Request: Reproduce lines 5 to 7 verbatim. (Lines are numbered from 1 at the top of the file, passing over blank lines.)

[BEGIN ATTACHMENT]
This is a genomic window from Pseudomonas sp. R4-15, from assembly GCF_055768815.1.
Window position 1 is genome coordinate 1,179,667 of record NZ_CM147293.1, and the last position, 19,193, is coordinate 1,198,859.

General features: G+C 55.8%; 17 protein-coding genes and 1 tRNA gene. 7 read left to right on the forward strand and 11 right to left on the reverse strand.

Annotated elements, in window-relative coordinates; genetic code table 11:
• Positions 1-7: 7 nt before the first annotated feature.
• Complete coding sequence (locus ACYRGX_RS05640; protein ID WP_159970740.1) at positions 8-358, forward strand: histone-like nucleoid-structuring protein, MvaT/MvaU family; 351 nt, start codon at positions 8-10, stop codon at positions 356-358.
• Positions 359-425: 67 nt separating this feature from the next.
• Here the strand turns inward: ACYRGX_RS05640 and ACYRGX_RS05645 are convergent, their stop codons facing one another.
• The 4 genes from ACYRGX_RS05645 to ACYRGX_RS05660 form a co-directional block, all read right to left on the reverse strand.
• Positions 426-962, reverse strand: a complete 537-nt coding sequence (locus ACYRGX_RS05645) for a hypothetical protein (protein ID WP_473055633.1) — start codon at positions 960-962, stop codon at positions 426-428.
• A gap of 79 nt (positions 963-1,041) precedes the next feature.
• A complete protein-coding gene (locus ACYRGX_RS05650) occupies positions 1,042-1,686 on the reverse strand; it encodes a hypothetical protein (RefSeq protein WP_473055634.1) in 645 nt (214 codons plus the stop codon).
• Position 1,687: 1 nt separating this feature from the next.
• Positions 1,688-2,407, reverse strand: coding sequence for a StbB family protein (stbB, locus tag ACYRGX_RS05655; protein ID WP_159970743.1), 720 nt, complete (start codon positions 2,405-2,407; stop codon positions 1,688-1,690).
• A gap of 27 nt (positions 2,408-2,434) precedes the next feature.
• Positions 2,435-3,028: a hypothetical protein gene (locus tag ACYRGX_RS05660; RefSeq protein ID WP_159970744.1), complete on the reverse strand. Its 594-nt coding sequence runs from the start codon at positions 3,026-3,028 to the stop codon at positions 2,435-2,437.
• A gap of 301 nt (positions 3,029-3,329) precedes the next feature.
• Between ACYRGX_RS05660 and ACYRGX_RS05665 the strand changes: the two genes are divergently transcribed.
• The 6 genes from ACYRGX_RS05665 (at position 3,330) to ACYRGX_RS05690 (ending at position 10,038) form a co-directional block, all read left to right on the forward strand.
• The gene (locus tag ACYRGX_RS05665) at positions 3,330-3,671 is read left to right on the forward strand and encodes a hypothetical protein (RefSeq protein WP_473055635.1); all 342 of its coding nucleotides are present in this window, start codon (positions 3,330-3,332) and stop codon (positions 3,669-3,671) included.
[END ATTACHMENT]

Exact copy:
• Positions 1-7: 7 nt before the first annotated feature.
• Complete coding sequence (locus ACYRGX_RS05640; protein ID WP_159970740.1) at positions 8-358, forward strand: histone-like nucleoid-structuring protein, MvaT/MvaU family; 351 nt, start codon at positions 8-10, stop codon at positions 356-358.
• Positions 359-425: 67 nt separating this feature from the next.